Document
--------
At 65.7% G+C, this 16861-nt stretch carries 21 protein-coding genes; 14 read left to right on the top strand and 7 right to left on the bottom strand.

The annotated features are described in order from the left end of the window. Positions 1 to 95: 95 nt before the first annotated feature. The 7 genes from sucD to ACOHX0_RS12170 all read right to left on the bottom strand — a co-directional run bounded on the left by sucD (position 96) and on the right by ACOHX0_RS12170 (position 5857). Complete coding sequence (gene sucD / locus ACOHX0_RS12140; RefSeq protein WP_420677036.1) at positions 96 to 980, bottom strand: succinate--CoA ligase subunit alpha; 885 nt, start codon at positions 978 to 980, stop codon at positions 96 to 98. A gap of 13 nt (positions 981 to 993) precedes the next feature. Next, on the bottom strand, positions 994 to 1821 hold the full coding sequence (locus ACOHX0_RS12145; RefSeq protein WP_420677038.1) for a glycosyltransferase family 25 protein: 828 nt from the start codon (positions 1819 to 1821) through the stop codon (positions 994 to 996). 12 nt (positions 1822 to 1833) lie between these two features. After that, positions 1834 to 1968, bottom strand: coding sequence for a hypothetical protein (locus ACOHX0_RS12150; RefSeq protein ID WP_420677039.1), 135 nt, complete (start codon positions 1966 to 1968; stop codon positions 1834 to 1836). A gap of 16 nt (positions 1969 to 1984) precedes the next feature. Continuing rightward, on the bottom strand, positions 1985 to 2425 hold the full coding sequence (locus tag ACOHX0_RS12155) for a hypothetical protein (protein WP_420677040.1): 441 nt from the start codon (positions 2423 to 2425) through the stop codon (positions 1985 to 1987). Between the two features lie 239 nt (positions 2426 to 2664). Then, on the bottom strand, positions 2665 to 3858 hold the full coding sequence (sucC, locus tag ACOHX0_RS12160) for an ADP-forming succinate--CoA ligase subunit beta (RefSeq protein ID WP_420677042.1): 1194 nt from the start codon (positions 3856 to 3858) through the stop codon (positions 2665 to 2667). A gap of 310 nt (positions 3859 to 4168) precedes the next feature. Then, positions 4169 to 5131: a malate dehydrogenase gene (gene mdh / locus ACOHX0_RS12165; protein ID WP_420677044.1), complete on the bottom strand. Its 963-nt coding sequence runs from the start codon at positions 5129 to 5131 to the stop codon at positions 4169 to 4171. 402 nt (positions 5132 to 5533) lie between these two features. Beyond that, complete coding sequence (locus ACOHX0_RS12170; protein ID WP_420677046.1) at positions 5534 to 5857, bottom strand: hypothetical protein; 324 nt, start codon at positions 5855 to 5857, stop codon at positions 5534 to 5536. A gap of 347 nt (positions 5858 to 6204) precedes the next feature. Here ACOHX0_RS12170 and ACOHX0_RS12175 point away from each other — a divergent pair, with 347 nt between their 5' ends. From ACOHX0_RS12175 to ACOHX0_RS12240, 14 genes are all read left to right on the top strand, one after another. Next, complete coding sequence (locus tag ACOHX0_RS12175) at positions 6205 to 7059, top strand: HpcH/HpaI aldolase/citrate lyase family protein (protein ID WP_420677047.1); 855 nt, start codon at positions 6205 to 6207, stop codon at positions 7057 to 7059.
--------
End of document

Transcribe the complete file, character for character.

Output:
At 65.7% G+C, this 16861-nt stretch carries 21 protein-coding genes; 14 read left to right on the top strand and 7 right to left on the bottom strand.

The annotated features are described in order from the left end of the window. Positions 1 to 95: 95 nt before the first annotated feature. The 7 genes from sucD to ACOHX0_RS12170 all read right to left on the bottom strand — a co-directional run bounded on the left by sucD (position 96) and on the right by ACOHX0_RS12170 (position 5857). Complete coding sequence (gene sucD / locus ACOHX0_RS12140; RefSeq protein WP_420677036.1) at positions 96 to 980, bottom strand: succinate--CoA ligase subunit alpha; 885 nt, start codon at positions 978 to 980, stop codon at positions 96 to 98. A gap of 13 nt (positions 981 to 993) precedes the next feature. Next, on the bottom strand, positions 994 to 1821 hold the full coding sequence (locus ACOHX0_RS12145; RefSeq protein WP_420677038.1) for a glycosyltransferase family 25 protein: 828 nt from the start codon (positions 1819 to 1821) through the stop codon (positions 994 to 996). 12 nt (positions 1822 to 1833) lie between these two features. After that, positions 1834 to 1968, bottom strand: coding sequence for a hypothetical protein (locus ACOHX0_RS12150; RefSeq protein ID WP_420677039.1), 135 nt, complete (start codon positions 1966 to 1968; stop codon positions 1834 to 1836). A gap of 16 nt (positions 1969 to 1984) precedes the next feature. Continuing rightward, on the bottom strand, positions 1985 to 2425 hold the full coding sequence (locus tag ACOHX0_RS12155) for a hypothetical protein (protein WP_420677040.1): 441 nt from the start codon (positions 2423 to 2425) through the stop codon (positions 1985 to 1987). Between the two features lie 239 nt (positions 2426 to 2664). Then, on the bottom strand, positions 2665 to 3858 hold the full coding sequence (sucC, locus tag ACOHX0_RS12160) for an ADP-forming succinate--CoA ligase subunit beta (RefSeq protein ID WP_420677042.1): 1194 nt from the start codon (positions 3856 to 3858) through the stop codon (positions 2665 to 2667). A gap of 310 nt (positions 3859 to 4168) precedes the next feature. Then, positions 4169 to 5131: a malate dehydrogenase gene (gene mdh / locus ACOHX0_RS12165; protein ID WP_420677044.1), complete on the bottom strand. Its 963-nt coding sequence runs from the start codon at positions 5129 to 5131 to the stop codon at positions 4169 to 4171. 402 nt (positions 5132 to 5533) lie between these two features. Beyond that, complete coding sequence (locus ACOHX0_RS12170; protein ID WP_420677046.1) at positions 5534 to 5857, bottom strand: hypothetical protein; 324 nt, start codon at positions 5855 to 5857, stop codon at positions 5534 to 5536. A gap of 347 nt (positions 5858 to 6204) precedes the next feature. Here ACOHX0_RS12170 and ACOHX0_RS12175 point away from each other — a divergent pair, with 347 nt between their 5' ends. From ACOHX0_RS12175 to ACOHX0_RS12240, 14 genes are all read left to right on the top strand, one after another. Next, complete coding sequence (locus tag ACOHX0_RS12175) at positions 6205 to 7059, top strand: HpcH/HpaI aldolase/citrate lyase family protein (protein ID WP_420677047.1); 855 nt, start codon at positions 6205 to 6207, stop codon at positions 7057 to 7059.